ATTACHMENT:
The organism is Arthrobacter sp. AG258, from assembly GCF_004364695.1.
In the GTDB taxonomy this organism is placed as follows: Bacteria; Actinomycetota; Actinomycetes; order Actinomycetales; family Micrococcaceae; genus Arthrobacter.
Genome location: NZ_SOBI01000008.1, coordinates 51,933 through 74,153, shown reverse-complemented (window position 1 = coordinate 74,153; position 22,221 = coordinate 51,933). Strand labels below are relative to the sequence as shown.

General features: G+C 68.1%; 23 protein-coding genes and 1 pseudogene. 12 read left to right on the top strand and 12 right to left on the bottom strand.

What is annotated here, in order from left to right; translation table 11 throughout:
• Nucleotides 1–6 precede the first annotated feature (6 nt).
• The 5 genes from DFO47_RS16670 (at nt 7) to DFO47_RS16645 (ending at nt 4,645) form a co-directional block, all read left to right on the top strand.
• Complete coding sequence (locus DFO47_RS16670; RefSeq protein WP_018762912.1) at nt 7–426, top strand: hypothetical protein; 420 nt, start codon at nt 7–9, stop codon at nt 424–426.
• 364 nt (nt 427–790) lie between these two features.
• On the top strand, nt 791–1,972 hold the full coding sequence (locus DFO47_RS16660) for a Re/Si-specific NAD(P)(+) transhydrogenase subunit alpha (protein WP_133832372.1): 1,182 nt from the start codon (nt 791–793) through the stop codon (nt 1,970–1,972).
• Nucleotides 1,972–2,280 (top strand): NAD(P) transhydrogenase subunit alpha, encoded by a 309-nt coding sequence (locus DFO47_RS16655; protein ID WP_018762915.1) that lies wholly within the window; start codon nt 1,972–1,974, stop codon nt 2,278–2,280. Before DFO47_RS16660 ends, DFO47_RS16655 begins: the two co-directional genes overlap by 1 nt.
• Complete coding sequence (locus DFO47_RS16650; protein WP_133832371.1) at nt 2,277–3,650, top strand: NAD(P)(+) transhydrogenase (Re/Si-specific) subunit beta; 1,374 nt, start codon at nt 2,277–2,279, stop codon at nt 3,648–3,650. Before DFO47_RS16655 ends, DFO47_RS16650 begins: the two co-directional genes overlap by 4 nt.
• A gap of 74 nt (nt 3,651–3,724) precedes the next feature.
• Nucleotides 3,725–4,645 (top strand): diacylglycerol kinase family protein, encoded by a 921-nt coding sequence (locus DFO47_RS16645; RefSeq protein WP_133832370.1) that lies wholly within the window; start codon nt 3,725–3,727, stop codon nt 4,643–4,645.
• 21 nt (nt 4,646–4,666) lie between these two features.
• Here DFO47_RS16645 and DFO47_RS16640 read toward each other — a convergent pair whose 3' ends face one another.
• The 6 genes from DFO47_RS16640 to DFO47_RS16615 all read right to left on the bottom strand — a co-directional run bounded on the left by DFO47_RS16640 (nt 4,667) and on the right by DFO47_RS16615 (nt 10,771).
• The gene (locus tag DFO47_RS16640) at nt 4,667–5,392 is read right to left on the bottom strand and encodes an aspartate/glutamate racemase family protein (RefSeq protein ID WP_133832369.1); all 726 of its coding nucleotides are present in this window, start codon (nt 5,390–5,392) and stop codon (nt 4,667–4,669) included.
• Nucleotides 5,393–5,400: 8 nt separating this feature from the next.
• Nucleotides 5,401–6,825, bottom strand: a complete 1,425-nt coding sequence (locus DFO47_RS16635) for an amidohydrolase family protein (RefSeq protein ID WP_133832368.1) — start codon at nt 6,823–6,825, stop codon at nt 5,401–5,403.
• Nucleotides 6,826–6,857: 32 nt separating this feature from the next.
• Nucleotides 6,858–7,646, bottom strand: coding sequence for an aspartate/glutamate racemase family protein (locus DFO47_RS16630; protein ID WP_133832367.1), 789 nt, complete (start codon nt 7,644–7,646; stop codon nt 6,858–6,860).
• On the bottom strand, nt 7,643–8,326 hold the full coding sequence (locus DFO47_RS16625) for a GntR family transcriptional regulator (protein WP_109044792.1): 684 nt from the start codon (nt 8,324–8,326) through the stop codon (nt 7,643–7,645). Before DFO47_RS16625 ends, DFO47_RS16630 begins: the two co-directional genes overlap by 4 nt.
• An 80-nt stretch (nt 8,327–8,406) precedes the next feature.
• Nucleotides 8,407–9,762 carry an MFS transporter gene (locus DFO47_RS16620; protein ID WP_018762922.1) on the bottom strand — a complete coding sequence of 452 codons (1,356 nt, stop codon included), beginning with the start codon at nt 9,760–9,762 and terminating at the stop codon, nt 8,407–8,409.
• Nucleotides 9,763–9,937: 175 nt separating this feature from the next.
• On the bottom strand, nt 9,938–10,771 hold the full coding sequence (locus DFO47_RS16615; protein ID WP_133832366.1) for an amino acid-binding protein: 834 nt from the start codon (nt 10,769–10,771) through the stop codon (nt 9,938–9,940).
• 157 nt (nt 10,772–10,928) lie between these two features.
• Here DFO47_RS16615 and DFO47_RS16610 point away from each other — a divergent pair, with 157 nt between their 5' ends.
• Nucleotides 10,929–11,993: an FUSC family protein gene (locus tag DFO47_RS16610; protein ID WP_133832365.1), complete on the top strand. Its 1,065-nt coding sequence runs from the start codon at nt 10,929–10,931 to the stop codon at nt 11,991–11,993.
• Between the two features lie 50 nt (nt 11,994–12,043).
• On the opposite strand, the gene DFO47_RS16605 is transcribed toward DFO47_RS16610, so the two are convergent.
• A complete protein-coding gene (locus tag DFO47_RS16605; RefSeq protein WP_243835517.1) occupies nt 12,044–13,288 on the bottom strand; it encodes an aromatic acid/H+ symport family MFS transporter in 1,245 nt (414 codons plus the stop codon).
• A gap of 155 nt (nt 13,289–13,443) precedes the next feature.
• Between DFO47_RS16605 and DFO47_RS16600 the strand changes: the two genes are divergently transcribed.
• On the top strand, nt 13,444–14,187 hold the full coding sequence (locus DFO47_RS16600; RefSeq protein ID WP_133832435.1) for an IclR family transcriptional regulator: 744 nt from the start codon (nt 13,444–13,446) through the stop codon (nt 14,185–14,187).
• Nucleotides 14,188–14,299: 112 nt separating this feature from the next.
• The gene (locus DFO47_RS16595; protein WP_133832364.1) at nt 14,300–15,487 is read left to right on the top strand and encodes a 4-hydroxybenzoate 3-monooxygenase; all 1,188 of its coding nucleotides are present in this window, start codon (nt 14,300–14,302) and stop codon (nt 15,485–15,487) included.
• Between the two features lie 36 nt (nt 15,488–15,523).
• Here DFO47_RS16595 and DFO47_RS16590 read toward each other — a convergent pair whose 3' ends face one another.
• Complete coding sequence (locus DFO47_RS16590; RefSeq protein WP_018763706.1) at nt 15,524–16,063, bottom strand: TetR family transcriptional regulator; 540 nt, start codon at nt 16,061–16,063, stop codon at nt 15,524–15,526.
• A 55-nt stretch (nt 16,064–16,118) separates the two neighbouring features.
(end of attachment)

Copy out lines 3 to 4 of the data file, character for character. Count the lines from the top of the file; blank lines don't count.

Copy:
Genome location: NZ_SOBI01000008.1, coordinates 51,933 through 74,153, shown reverse-complemented (window position 1 = coordinate 74,153; position 22,221 = coordinate 51,933). Strand labels below are relative to the sequence as shown.

General features: G+C 68.1%; 23 protein-coding genes and 1 pseudogene. 12 read left to right on the top strand and 12 right to left on the bottom strand.